I’ve been thinking about self-deception lately. How is that I can be rolling along without hardly a bump in the road and then land up in a pothole? This pattern seems to be a part of many of our lives. I’m curious about what’s creating this obviously not so pleasant roller coaster ride.
As I was musing about this, I saw a connection between my personal experiences and what I’ve noticed about myself and others as leaders. When everything seems to be working, whether it’s at home or work, I’m not particularly reflective about several fundamental questions such as, “ Am I feeling joy?” or “Is what I’m doing connected to why I’m here?” I seem to be under the influence of the vapors, or emotional happiness. I know that emotional happiness (rather than joy) is tricky. When I’m on the up slope of greater and greater happiness, I’m already creating the downslope of despair. Yet, follow the yellow brick road I do, without any apparent awareness that there is a consequence of this rising emotional feeling.
I suspect all this is connected to an old adage that says, “You can’t see the rocks in a lake until you lower the water level. (I’m from Louisiana where they say, “You can’t see the cypress stumps until you lower the level of the bayou”). When my lake is filled with the happiness euphoria I overlook so much. My higher energy lulls me into believing that this feeling will go on forever (it never works out that way and I’m surprised each time). A bit like my version of Lucy always pulling the football away just before Charlie Brown can kick it.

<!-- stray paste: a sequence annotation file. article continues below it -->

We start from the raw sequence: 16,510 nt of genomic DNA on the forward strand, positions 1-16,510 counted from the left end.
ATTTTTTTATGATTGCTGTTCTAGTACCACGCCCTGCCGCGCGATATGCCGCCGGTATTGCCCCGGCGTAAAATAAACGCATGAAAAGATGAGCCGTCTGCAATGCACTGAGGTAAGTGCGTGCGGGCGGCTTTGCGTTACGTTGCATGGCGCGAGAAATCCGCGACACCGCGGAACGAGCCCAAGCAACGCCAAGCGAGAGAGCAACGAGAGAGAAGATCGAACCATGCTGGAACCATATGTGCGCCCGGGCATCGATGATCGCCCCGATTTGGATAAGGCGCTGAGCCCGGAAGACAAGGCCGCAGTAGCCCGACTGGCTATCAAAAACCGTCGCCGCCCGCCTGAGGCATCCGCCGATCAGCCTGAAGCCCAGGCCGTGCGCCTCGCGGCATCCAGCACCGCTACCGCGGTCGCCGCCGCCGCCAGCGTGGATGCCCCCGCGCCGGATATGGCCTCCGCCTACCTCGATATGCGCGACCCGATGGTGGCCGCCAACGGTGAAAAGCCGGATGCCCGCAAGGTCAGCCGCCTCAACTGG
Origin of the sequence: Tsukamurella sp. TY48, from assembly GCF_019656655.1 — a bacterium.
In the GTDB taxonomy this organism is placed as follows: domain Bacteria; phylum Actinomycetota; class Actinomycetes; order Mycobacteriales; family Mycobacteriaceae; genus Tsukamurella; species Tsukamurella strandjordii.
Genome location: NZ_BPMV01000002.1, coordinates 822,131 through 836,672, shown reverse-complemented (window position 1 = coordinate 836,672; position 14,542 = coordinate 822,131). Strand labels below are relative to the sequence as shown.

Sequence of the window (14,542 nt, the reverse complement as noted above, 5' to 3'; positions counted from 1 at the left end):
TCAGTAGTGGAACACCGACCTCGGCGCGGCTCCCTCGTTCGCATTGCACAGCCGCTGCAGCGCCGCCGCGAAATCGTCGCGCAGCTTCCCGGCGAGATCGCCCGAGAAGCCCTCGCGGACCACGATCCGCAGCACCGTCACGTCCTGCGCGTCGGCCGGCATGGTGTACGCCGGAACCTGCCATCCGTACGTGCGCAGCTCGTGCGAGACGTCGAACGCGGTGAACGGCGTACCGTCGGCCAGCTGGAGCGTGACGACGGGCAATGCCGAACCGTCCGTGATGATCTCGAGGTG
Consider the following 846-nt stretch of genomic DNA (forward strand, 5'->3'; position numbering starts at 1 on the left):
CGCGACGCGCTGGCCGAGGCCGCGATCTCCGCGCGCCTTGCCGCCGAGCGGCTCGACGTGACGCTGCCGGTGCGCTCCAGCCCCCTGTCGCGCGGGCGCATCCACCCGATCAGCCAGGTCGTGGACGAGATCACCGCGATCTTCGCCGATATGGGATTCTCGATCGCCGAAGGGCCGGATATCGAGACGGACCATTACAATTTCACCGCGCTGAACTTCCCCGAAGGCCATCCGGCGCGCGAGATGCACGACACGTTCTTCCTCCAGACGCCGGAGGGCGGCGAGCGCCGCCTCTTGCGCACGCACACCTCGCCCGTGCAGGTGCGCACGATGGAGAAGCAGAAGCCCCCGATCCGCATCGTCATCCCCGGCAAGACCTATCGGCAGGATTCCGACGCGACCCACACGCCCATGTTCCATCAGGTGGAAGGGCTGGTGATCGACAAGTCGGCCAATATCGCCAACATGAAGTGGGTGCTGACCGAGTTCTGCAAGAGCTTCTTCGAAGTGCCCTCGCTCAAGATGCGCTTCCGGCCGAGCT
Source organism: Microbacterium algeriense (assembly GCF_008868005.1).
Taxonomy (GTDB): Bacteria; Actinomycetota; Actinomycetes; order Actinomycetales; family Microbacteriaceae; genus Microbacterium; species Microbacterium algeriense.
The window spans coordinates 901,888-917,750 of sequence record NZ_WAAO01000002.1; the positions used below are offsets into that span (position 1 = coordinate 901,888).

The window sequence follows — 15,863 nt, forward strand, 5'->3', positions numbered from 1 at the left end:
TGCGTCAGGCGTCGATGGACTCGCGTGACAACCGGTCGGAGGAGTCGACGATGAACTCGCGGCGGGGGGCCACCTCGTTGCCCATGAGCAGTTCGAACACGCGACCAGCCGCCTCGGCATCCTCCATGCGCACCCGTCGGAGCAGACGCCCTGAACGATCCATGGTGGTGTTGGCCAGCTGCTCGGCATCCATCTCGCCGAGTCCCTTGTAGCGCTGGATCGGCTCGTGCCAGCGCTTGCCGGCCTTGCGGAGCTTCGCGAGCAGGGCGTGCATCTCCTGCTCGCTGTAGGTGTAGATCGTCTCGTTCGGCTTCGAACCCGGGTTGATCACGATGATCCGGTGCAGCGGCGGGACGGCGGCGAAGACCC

I’m noticing that the highs are changing. I remember feeling so excited when something good was happening (a new relationship or new client contract or receiving praise from someone I held in high esteem). This excitement would “lift my feet off the ground.” This high was addicting. When the crest of the hill was breached, I stayed in my high feelings for a while. I just couldn’t believe I was on the down slope again.
Today, I’m in the process of coming unhooked. At first, I was worried that I wouldn’t have any fun anymore (when I thing of that inner story I smile, because I know the price of that “fun”). This fear delayed action for some years. I just got so tired of the up and downs that I said, “The heck with the fear of no fun, I’m going to see what it would be like to step off the emotional gerbil wheel.”
The road hasn’t been without fits and starts. That’s always how it is with change. Yet, it’s worth it. My highs aren’t so high, but they are real. My feet are mostly touching the ground and I can sense the truth of my experience rather than the false story that is choreographed by the emotional high.
It’s the weekend and maybe it’s time to lower the water level in your lake. How about taking stock of the up and down cycles of your life and honestly see if it’s time to change them. If it is, talk to a friend about your decision and ask them to give you feedback when they see you moving away from reality. Your authenticity will deepen your friendship and carve a new direction for your life.